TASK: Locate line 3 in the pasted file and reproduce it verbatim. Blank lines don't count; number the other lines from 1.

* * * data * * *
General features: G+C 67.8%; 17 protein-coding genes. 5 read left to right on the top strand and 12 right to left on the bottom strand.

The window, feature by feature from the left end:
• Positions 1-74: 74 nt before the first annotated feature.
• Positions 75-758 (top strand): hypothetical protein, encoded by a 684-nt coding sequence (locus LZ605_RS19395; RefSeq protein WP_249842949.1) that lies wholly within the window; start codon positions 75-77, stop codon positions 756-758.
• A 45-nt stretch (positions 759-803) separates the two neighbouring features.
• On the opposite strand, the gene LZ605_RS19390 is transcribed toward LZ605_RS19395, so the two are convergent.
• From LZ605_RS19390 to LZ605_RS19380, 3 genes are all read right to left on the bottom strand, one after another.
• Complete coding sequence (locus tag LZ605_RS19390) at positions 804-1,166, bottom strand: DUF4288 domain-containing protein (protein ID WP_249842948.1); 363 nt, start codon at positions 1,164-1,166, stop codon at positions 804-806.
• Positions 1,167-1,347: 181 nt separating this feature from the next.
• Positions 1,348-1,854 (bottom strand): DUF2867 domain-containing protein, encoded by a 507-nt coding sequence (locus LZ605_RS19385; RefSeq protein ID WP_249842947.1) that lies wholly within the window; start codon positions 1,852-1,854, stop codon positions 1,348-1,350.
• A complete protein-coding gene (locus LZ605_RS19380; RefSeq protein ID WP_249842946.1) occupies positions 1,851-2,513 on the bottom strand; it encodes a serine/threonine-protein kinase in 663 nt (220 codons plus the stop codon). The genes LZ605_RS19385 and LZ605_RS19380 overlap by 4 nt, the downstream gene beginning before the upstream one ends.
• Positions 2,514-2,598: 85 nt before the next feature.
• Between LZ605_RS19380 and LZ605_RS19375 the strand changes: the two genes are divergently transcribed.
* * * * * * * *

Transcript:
• Positions 1-74: 74 nt before the first annotated feature.